A sculptor’s very first show is bound to stir up butterflies, and when the sculptor is neurotic, oppositional motormouth Maggie Kean, there’s so much to worry about—her clothes, her hair, the food, the uncomfortably enthusiastic cheerleading of her police detective swain Sam Villari’s close-knit family, the unexpected appearance of her own estranged father and his second wife—that she has barely any energy left to worry about the likely reactions of the Monument, Colorado, press. And that’s just as well, because by the time the local art reviewer arrives, fashionably late, The Outlook, where owner/manager Mark Gossett is displaying Maggie’s work, is already festooned with crime-scene tape and crawling with Villari’s associates. Taking Mark’s friend, earthy collector Henry Duran, into the studio space in the back to show him a piece a little edgier than what’s on display, Maggie’s found something edgy indeed: a body stuffed into the roaring pottery kiln. It’s just like Maggie’s manic debut (A Dying Art, 2001), except that this time the victim, Outlook board member Jeff Riley, is a stranger to her—and remains on virtually the same terms to readers, who won’t mind that Maggie’s spending more time canoodling with Villari and swapping aperçus with Duran than investigating the murder of an unknown who, after all, has nothing to do with her except that he spoiled her opening.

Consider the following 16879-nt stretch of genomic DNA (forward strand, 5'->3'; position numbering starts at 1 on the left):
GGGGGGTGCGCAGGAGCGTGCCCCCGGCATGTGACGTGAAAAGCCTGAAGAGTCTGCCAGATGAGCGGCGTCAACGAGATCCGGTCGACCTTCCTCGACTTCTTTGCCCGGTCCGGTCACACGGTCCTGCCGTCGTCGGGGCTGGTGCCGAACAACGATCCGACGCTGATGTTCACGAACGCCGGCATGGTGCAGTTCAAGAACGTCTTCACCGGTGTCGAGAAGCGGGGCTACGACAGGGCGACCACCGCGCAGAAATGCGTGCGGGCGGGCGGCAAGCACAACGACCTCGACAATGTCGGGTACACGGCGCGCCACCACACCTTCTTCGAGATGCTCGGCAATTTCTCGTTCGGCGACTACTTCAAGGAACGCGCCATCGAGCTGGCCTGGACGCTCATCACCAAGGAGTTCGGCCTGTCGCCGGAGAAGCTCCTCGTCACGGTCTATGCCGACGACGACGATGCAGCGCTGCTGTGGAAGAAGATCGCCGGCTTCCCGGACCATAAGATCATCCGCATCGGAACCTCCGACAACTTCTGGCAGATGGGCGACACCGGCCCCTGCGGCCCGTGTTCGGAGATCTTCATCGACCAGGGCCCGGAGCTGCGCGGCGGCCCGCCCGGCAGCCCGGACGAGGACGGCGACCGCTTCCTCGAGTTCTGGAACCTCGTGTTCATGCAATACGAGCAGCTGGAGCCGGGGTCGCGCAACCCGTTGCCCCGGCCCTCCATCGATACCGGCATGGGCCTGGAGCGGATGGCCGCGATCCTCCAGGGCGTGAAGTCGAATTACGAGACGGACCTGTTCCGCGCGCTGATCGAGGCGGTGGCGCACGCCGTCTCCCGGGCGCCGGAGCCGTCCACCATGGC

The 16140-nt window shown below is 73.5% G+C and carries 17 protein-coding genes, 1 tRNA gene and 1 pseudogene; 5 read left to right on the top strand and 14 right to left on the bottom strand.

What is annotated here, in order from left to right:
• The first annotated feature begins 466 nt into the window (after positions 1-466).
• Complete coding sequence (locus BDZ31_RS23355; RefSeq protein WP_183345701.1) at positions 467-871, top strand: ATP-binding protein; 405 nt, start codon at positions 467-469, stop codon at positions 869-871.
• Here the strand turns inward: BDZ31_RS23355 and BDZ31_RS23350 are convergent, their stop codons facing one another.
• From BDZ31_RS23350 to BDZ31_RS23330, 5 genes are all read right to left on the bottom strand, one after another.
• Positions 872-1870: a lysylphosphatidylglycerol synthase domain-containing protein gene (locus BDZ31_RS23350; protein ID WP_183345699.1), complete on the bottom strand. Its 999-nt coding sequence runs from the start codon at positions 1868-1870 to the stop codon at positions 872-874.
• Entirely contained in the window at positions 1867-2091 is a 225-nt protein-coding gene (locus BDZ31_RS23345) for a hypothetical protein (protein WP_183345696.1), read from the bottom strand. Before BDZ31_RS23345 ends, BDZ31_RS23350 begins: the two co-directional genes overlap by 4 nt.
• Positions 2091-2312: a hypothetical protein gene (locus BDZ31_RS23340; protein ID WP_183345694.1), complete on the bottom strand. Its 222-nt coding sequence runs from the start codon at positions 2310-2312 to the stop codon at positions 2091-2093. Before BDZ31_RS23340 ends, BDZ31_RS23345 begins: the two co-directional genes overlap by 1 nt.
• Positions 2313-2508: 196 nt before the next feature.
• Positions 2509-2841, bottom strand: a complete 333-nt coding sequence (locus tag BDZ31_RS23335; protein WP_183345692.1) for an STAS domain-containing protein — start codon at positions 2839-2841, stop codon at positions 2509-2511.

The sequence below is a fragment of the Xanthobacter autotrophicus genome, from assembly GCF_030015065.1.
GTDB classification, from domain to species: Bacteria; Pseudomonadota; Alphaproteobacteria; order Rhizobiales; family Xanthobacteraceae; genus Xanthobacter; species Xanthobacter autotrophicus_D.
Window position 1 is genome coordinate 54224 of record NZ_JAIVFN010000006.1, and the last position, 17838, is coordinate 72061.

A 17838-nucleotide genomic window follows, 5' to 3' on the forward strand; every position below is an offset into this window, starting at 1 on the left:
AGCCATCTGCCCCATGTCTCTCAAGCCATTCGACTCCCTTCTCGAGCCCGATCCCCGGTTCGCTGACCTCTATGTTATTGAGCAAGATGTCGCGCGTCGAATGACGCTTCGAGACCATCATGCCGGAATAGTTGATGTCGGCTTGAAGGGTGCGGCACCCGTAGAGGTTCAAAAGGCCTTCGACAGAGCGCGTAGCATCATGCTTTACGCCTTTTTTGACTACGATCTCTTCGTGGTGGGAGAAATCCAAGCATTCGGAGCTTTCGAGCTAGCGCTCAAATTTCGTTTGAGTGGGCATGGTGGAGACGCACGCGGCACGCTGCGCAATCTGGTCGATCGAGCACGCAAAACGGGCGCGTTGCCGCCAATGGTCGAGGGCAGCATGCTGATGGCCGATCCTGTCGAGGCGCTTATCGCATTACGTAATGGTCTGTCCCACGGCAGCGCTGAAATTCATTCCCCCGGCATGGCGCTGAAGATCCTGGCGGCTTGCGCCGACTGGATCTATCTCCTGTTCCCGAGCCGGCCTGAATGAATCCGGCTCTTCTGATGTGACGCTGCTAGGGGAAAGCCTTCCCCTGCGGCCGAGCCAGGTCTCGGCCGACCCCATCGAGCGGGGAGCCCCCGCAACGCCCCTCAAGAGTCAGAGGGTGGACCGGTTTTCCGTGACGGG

More Murder Lite—a clue here, some snooping there, an episode of soul-searching over whether a well-intentioned break-in constitutes a mortal or venial sin—spiced with heavy romance.